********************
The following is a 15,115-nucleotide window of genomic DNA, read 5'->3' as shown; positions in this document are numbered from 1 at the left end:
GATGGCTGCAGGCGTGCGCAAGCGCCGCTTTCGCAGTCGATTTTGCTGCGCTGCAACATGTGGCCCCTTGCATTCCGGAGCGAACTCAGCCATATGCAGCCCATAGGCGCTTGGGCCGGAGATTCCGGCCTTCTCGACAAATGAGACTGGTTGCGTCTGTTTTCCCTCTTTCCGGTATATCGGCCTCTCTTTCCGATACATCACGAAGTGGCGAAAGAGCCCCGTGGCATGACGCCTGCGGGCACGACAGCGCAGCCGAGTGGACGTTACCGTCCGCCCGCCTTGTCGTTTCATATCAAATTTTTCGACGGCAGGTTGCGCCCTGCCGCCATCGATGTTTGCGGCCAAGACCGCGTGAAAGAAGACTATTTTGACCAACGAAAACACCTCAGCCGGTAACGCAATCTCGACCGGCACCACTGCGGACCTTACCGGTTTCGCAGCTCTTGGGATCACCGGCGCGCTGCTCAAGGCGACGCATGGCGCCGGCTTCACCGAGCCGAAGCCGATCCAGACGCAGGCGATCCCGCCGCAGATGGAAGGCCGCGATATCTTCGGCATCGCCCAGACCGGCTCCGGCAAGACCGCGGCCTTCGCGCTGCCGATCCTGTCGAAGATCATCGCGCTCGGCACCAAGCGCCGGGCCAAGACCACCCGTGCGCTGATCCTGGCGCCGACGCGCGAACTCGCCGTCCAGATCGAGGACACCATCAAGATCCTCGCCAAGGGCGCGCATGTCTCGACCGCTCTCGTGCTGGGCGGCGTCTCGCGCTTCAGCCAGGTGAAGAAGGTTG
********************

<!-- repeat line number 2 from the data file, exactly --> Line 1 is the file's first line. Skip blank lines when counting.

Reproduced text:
GATGGCTGCAGGCGTGCGCAAGCGCCGCTTTCGCAGTCGATTTTGCTGCGCTGCAACATGTGGCCCCTTGCATTCCGGAGCGAACTCAGCCATATGCAGCCCATAGGCGCTTGGGCCGGAGATTCCGGCCTTCTCGACAAATGAGACTGGTTGCGTCTGTTTTCCCTCTTTCCGGTATATCGGCCTCTCTTTCCGATACATCACGAAGTGGCGAAAGAGCCCCGTGGCATGACGCCTGCGGGCACGACAGCGCAGCCGAGTGGACGTTACCGTCCGCCCGCCTTGTCGTTTCATATCAAATTTTTCGACGGCAGGTTGCGCCCTGCCGCCATCGATGTTTGCGGCCAAGACCGCGTGAAAGAAGACTATTTTGACCAACGAAAACACCTCAGCCGGTAACGCAATCTCGACCGGCACCACTGCGGACCTTACCGGTTTCGCAGCTCTTGGGATCACCGGCGCGCTGCTCAAGGCGACGCATGGCGCCGGCTTCACCGAGCCGAAGCCGATCCAGACGCAGGCGATCCCGCCGCAGATGGAAGGCCGCGATATCTTCGGCATCGCCCAGACCGGCTCCGGCAAGACCGCGGCCTTCGCGCTGCCGATCCTGTCGAAGATCATCGCGCTCGGCACCAAGCGCCGGGCCAAGACCACCCGTGCGCTGATCCTGGCGCCGACGCGCGAACTCGCCGTCCAGATCGAGGACACCATCAAGATCCTCGCCAAGGGCGCGCATGTCTCGACCGCTCTCGTGCTGGGCGGCGTCTCGCGCTTCAGCCAGGTGAAGAAGGTTG